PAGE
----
Nevada Gaming Commission and Gaming Control Board -- Ten years later, nothing has changed.

Nevada

Ten years ago, I wrote:

'The Nevada Gaming Control Board  (and Nevada Gaming Commission) is little more than a training ground for future casino employees. … The present Gaming Control Board is an out-of-control, corrupt government agency operating in virtual secrecy. Legislation is needed to force it to open its files and records to the sunshine of public scrutiny. If after public examination of its practices, it is determined to unsalvageable, it should be disbanded, its employees fired from the public payroll.'

Sadly, the above remains unchanged. In fact, the Board and the Nevada Gaming Commission may even be emboldened by repeated success in extinguishing all citizen attempts to bring the disinfectant of sunshine down on their unethical operations, hand-in-hand with the casinos they are supposed to be regulating. Court rulings continue to uphold the dubious premise of these agencies’ ability to operate in almost total secrecy, effectively hiding from the public’s eyes. Who is the beneficiary of this secrecy?  The casinos as well as the Board and the Commission, of course.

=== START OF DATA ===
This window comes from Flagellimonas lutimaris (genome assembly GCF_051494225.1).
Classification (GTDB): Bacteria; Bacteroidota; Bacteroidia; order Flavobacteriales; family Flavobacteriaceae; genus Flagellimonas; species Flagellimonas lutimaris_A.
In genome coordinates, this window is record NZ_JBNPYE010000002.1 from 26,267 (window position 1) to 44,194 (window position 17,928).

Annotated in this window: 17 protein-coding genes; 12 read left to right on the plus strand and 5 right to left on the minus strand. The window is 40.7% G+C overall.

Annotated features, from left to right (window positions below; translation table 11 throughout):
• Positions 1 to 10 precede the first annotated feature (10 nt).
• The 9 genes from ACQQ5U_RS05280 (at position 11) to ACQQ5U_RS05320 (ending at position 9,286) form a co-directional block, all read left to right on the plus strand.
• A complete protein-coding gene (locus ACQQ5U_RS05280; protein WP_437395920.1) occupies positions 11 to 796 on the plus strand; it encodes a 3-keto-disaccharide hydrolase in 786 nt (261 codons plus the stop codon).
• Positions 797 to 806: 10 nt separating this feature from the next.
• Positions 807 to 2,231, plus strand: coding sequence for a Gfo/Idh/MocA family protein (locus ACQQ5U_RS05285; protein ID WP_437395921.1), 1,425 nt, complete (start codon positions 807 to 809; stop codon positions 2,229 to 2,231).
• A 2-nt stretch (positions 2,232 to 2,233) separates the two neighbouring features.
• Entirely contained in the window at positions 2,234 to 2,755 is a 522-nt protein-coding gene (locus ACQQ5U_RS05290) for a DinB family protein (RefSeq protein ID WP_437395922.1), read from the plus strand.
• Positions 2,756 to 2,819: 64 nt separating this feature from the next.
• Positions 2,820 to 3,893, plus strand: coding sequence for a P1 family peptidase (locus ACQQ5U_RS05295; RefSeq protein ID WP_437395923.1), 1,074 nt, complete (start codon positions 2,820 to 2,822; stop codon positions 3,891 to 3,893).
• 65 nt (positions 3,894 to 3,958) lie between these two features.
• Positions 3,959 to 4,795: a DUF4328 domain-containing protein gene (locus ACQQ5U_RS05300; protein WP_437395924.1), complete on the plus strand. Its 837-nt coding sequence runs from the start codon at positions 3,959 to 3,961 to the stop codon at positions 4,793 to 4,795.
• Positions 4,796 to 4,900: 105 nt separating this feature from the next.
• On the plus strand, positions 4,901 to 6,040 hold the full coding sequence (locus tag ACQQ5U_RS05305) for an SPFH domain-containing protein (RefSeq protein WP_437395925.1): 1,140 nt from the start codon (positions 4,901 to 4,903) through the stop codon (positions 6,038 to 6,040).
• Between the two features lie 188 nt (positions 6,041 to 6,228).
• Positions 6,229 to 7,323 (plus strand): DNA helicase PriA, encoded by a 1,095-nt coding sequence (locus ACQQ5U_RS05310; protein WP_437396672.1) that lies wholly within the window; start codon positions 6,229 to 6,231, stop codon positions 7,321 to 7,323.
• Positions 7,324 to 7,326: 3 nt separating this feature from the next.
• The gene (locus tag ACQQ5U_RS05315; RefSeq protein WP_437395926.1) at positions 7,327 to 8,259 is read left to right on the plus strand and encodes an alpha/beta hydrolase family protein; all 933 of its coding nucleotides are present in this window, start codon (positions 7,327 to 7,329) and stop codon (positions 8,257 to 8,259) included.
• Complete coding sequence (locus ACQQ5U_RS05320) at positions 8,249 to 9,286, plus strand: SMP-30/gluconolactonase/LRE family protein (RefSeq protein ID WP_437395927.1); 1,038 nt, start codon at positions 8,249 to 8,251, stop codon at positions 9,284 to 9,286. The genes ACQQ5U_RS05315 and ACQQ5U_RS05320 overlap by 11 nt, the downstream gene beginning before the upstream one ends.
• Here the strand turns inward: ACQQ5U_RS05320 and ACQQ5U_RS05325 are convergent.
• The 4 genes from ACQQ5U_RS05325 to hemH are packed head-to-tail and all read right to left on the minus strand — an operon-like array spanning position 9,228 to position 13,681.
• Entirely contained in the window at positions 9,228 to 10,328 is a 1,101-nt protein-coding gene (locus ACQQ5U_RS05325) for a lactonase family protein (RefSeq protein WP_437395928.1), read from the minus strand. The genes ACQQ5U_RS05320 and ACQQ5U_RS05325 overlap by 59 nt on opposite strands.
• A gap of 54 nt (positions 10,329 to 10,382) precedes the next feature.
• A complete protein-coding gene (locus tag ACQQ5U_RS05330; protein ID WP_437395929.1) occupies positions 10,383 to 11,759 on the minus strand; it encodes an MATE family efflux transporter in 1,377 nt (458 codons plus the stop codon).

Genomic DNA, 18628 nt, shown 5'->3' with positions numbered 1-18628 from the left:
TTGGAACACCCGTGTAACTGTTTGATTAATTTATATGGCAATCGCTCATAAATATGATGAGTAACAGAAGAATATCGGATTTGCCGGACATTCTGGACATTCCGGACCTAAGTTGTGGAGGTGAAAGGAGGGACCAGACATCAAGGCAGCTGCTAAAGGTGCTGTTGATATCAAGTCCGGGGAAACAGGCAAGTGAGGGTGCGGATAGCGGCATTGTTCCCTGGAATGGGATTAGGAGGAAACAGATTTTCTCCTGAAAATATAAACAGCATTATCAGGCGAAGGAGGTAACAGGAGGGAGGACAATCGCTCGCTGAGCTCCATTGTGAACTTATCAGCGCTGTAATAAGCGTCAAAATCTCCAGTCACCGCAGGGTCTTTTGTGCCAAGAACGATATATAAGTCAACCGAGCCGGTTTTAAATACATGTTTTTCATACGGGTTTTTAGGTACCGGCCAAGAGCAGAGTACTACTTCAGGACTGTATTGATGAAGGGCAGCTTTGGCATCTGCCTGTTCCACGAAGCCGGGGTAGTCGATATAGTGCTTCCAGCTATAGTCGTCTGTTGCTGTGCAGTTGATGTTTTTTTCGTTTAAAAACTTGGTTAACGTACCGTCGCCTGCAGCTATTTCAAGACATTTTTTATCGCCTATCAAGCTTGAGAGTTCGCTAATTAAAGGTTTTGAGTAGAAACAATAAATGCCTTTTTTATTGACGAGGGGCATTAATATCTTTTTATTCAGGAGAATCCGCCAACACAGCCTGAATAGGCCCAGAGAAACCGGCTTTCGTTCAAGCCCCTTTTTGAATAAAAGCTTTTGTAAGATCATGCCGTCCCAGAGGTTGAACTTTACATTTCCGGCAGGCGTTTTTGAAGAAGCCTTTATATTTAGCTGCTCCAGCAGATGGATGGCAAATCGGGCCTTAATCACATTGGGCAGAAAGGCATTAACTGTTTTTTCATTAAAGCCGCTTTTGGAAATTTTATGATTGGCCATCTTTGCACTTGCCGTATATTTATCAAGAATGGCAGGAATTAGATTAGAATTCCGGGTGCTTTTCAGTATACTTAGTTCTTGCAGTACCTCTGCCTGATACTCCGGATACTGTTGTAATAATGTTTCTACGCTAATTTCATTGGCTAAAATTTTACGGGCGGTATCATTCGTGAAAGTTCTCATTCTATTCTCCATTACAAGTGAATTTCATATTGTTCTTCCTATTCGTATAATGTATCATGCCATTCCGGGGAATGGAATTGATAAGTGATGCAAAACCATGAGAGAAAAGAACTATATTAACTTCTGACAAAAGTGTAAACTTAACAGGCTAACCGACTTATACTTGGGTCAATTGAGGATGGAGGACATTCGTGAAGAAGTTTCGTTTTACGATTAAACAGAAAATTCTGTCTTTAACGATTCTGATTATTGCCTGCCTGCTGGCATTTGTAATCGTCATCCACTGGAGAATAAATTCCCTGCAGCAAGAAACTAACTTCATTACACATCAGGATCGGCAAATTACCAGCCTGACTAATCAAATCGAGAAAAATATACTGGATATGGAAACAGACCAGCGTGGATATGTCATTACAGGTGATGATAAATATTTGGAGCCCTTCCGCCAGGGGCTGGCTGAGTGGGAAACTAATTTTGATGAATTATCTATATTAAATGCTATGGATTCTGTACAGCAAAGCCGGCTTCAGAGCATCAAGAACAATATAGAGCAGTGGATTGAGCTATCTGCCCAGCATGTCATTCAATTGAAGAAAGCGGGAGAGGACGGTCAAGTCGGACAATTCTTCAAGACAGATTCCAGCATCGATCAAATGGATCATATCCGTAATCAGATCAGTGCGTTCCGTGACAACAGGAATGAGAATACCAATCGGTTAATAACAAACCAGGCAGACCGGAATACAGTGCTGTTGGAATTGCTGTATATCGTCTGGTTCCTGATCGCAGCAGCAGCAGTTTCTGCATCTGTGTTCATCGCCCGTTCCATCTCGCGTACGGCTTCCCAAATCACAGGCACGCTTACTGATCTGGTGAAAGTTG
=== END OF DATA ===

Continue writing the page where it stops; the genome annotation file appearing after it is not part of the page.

In a case decided in 2013 (Eighth Judicial District case number A-12-671998-W), my friend Mike Shackleford, better known as the Wizard of Odds, brought a lawsuit to try to force the agencies to disclose some already-compiled information on slot percentages.  The Commission, using taxpayer-fed attorneys, as usual went to great lengths to avoid having to answer to the public.  While in my layman’s opinion, the ruling by District Judge Mark Denton was reasonable as to the law, it was shameful nonetheless. The Wizard wasn't asking for anything that could honestly be described as a trade secret of any casino; it was general statistical information.

 

Nevada casinos’ best friends continue to be the Nevada Gaming Control Board and the Nevada Gaming Commission. These almost-useless, corrupt agencies have fooled most casino patrons into believing they are there to protect the public; in fact, nothing could be further from the truth. They exist for the protection of Nevada’s favorite cash cow, the casino industry.


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